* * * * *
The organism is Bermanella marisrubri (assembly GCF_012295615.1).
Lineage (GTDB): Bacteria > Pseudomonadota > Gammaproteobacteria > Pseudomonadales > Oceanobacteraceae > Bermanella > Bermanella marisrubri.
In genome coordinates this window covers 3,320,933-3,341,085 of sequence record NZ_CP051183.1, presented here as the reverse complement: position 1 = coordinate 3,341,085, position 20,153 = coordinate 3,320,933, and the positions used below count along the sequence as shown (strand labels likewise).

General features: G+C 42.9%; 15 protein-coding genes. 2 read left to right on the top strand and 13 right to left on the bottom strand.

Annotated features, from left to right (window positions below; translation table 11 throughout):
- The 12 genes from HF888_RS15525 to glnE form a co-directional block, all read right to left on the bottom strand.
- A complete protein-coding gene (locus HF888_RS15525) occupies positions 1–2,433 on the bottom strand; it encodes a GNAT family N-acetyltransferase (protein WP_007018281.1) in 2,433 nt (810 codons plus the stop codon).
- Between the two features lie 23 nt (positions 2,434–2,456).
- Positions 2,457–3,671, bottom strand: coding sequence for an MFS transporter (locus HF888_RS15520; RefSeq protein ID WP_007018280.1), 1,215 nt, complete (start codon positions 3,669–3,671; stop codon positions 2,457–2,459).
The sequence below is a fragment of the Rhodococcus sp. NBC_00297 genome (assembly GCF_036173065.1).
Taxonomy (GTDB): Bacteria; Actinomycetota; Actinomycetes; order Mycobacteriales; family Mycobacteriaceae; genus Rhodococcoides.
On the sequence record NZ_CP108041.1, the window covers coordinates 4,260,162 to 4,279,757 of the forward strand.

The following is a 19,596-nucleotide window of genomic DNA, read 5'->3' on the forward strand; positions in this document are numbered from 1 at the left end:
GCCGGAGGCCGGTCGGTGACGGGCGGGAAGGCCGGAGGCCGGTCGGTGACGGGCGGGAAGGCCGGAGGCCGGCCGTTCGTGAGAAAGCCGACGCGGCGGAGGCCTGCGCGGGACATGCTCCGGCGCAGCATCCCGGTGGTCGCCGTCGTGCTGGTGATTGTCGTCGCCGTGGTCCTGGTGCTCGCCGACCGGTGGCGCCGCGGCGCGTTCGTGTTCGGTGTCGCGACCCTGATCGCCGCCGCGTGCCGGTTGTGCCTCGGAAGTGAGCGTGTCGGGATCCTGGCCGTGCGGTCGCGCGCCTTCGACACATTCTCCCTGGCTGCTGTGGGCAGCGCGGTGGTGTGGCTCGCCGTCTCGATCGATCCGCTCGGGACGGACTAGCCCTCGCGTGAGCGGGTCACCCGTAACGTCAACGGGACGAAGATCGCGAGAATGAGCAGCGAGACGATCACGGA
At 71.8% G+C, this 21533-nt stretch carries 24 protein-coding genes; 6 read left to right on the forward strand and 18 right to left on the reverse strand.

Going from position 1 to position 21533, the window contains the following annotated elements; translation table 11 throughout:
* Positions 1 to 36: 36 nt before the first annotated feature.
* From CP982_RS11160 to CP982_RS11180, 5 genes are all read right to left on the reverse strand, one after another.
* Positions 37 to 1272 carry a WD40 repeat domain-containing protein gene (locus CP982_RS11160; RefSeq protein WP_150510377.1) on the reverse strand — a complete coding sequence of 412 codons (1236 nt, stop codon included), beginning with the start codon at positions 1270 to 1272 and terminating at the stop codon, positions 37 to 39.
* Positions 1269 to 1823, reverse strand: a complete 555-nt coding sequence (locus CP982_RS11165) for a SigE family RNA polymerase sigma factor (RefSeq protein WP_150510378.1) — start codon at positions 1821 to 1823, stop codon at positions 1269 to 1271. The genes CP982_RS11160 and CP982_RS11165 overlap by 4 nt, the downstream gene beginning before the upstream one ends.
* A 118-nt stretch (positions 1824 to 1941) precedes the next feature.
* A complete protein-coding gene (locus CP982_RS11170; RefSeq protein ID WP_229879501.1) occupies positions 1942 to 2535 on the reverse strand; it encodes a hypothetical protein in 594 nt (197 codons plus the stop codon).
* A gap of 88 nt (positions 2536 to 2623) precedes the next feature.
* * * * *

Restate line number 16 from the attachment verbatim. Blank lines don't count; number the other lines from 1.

Going from position 1 to position 21533, the window contains the following annotated elements; translation table 11 throughout: